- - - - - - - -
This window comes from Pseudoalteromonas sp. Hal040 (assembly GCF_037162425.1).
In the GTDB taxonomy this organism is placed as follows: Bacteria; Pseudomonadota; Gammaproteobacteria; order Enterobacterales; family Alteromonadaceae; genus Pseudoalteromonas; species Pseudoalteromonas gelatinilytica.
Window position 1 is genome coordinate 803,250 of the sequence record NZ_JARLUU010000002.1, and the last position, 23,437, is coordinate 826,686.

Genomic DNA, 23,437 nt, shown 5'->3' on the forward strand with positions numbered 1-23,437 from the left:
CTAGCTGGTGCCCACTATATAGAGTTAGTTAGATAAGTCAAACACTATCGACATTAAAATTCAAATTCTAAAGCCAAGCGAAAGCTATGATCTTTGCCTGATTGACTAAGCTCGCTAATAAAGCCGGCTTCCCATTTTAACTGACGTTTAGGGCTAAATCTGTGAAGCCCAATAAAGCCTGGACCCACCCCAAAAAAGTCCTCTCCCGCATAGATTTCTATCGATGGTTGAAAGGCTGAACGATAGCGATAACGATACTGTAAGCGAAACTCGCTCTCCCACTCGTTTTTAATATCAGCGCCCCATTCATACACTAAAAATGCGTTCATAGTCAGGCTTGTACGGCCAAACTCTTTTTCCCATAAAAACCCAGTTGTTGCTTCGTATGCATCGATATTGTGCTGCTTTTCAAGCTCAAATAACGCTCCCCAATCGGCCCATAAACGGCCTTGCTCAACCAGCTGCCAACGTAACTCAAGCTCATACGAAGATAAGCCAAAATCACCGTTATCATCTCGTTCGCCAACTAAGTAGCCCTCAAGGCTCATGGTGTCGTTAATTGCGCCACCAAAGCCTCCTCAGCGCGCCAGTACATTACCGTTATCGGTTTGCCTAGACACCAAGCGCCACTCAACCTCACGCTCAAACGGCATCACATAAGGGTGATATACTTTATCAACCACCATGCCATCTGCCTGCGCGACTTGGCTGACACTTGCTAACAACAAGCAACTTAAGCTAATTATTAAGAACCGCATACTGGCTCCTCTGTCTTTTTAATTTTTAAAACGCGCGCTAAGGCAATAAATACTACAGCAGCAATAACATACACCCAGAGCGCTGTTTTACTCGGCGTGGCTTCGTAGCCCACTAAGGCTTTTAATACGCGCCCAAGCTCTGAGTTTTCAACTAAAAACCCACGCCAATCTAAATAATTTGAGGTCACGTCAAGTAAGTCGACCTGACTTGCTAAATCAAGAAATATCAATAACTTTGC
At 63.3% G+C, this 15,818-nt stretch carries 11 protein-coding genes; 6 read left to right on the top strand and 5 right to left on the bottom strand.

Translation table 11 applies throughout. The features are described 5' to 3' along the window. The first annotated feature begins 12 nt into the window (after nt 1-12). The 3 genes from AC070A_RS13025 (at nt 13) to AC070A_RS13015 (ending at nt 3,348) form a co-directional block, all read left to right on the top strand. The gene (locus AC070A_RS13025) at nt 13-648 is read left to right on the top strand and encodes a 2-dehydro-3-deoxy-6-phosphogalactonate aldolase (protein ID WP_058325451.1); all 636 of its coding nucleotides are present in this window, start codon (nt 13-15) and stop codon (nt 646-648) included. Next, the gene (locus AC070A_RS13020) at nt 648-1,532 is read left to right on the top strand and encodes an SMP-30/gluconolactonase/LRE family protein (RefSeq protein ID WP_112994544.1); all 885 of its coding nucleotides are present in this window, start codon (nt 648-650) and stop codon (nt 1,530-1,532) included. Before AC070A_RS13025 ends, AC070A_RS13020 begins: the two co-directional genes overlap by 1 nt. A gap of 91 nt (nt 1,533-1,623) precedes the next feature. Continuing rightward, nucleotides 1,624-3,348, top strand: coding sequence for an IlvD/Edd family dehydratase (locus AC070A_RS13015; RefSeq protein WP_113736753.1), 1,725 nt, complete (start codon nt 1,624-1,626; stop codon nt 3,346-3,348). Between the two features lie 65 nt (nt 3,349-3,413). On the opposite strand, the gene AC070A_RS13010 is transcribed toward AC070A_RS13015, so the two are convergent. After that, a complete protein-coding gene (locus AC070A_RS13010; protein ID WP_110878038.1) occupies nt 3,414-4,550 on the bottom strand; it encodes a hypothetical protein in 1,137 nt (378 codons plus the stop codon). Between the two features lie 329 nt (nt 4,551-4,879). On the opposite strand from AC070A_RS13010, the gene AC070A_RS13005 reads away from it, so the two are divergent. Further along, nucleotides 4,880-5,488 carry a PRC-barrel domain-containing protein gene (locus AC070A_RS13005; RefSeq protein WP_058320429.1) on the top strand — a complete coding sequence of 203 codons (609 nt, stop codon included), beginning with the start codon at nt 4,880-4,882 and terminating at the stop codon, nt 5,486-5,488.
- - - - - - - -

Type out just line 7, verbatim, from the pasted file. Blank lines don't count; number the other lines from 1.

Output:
Translation table 11 applies throughout. The features are described 5' to 3' along the window. The first annotated feature begins 12 nt into the window (after nt 1-12). The 3 genes from AC070A_RS13025 (at nt 13) to AC070A_RS13015 (ending at nt 3,348) form a co-directional block, all read left to right on the top strand. The gene (locus AC070A_RS13025) at nt 13-648 is read left to right on the top strand and encodes a 2-dehydro-3-deoxy-6-phosphogalactonate aldolase (protein ID WP_058325451.1); all 636 of its coding nucleotides are present in this window, start codon (nt 13-15) and stop codon (nt 646-648) included. Next, the gene (locus AC070A_RS13020) at nt 648-1,532 is read left to right on the top strand and encodes an SMP-30/gluconolactonase/LRE family protein (RefSeq protein ID WP_112994544.1); all 885 of its coding nucleotides are present in this window, start codon (nt 648-650) and stop codon (nt 1,530-1,532) included. Before AC070A_RS13025 ends, AC070A_RS13020 begins: the two co-directional genes overlap by 1 nt. A gap of 91 nt (nt 1,533-1,623) precedes the next feature. Continuing rightward, nucleotides 1,624-3,348, top strand: coding sequence for an IlvD/Edd family dehydratase (locus AC070A_RS13015; RefSeq protein WP_113736753.1), 1,725 nt, complete (start codon nt 1,624-1,626; stop codon nt 3,346-3,348). Between the two features lie 65 nt (nt 3,349-3,413). On the opposite strand, the gene AC070A_RS13010 is transcribed toward AC070A_RS13015, so the two are convergent. After that, a complete protein-coding gene (locus AC070A_RS13010; protein ID WP_110878038.1) occupies nt 3,414-4,550 on the bottom strand; it encodes a hypothetical protein in 1,137 nt (378 codons plus the stop codon). Between the two features lie 329 nt (nt 4,551-4,879). On the opposite strand from AC070A_RS13010, the gene AC070A_RS13005 reads away from it, so the two are divergent. Further along, nucleotides 4,880-5,488 carry a PRC-barrel domain-containing protein gene (locus AC070A_RS13005; RefSeq protein WP_058320429.1) on the top strand — a complete coding sequence of 203 codons (609 nt, stop codon included), beginning with the start codon at nt 4,880-4,882 and terminating at the stop codon, nt 5,486-5,488.